Microsoft is a mess in cyberspace. MSN is losing money, generating even less ad revenue than Yahoo!. It never had a shot to compete against Google, even with Yahoo! on its side. The handoff to Google over at Yahoo! should hammer that home clearly.  

If anything, the Google-Yahoo! team-up should awaken Microsoft from its slumber. If Yahoo! turns over the paid-search keys to Google, concentrating instead on its healthier display-advertising business, Microsoft slips into the second-place slot by default. And if advertisers grow unhappy with Google to fill their paid-search needs, Microsoft just became the top alternative. Yahoo!'s ad outsourcing may make Google stronger, but it ultimately eliminates a rival.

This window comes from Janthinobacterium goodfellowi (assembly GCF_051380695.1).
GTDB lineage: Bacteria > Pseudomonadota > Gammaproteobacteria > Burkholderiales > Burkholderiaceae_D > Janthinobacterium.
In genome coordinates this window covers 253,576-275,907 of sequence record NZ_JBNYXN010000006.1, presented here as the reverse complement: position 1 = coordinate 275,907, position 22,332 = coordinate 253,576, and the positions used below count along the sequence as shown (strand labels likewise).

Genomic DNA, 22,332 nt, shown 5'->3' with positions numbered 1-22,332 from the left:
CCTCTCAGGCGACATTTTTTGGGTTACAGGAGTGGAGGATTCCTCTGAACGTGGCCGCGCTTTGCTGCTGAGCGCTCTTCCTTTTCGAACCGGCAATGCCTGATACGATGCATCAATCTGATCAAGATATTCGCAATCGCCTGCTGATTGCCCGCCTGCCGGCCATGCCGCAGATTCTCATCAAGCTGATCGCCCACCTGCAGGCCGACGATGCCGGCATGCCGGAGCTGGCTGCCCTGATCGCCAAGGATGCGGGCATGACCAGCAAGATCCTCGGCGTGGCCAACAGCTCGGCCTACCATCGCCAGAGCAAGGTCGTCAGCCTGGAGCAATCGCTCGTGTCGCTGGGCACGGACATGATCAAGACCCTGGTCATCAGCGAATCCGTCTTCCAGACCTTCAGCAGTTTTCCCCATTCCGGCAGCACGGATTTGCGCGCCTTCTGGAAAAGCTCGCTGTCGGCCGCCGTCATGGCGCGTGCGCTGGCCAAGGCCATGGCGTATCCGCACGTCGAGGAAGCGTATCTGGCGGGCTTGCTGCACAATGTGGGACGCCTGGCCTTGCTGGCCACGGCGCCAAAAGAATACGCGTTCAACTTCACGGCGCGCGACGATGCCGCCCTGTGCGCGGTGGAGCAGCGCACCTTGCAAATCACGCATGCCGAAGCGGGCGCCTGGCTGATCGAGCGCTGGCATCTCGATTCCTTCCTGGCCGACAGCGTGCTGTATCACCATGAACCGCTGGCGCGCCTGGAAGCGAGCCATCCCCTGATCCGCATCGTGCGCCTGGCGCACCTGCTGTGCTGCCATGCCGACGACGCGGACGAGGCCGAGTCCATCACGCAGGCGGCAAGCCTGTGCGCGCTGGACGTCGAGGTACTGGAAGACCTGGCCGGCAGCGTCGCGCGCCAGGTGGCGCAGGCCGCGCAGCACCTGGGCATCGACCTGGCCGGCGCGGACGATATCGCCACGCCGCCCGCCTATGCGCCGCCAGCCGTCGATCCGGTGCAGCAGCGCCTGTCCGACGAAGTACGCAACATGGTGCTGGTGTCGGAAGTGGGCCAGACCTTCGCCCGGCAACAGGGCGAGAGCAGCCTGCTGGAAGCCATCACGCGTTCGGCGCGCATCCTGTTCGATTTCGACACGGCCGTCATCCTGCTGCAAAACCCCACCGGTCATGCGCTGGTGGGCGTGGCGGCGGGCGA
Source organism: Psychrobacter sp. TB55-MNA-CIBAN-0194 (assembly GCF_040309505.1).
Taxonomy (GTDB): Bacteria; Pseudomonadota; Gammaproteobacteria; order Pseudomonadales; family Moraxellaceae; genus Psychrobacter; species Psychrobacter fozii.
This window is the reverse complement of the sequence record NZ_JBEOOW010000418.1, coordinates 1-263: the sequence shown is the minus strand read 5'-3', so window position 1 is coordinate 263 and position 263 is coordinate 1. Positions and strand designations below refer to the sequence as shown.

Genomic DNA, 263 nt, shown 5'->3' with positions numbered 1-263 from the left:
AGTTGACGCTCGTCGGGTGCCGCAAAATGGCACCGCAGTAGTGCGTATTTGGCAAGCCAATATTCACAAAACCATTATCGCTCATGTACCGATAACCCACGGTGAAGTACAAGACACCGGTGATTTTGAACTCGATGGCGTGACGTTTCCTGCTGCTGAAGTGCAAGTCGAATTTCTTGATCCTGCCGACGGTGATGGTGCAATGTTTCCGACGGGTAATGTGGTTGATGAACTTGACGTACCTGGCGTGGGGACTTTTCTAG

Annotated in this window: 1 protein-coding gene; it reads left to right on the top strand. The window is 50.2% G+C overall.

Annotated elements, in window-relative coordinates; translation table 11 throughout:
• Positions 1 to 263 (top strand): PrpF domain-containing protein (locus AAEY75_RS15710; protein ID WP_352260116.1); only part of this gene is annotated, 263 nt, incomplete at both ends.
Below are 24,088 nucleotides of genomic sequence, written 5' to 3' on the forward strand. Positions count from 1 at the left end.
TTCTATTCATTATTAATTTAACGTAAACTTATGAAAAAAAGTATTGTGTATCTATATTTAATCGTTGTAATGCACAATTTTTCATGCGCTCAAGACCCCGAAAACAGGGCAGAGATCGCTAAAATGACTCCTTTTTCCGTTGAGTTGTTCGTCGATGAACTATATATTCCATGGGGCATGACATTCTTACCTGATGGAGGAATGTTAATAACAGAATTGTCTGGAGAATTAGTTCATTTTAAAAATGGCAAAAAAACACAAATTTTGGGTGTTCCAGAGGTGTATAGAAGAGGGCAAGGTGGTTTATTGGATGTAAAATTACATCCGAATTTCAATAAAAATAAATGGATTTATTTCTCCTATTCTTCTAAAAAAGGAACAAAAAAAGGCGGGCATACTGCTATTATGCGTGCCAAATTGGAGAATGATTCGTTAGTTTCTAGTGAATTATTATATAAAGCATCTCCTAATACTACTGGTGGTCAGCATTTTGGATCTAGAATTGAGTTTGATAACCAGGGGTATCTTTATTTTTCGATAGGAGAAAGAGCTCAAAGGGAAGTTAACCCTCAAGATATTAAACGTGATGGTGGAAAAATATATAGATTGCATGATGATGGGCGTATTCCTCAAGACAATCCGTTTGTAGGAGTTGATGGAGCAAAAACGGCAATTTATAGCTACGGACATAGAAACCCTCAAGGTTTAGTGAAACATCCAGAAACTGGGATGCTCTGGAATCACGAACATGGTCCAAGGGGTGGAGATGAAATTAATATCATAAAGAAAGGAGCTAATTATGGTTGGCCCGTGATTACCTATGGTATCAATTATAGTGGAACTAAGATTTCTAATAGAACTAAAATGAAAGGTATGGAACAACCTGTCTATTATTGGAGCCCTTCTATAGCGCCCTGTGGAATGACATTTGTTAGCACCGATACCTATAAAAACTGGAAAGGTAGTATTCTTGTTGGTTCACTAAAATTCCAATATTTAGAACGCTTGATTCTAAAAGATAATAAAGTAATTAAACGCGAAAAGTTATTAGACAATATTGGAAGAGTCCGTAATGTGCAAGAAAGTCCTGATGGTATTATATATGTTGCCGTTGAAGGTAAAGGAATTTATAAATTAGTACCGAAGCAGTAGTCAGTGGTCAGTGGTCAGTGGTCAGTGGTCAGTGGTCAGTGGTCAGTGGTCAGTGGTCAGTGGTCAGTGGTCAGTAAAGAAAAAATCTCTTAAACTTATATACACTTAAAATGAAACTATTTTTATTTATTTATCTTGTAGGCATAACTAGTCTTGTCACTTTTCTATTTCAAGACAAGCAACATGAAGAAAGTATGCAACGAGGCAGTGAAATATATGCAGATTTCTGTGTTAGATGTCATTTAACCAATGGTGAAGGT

Isn't that what Microsoft wanted all along? To be the clear silver medalist? It's almost there now, without having to spend more than $40 billion in cash and dilution to get the deal done.

Hopping on the Google bus
The appeal of outsourcing seems contagious. Yahoo! isn't the first search-engine company to hand over at least a piece of its billable ad space to Google. Time Warner's (NYSE: TWX  ) AOL, IAC's (Nasdaq: IACI  ), and MIVA (Nasdaq: MIVA  ) are just a handful of the companies that have reaped bigger profits by letting big G handle their ads.

Google just has to make sure that it doesn't get too confident. It pays nearly 80% of the revenue it receives from placing its ads on third-party publisher sites right back to its partners. That's a generous cut, but anything short of 100% is a big win for Google for several reasons:

  • A 20% cut on ad inventory that would have gone unsold is found money.
  • Plastering its ads on third-party sites attracts more sponsors to Google.
  • A partner on the Google AdSense bandwagon is one less competitor.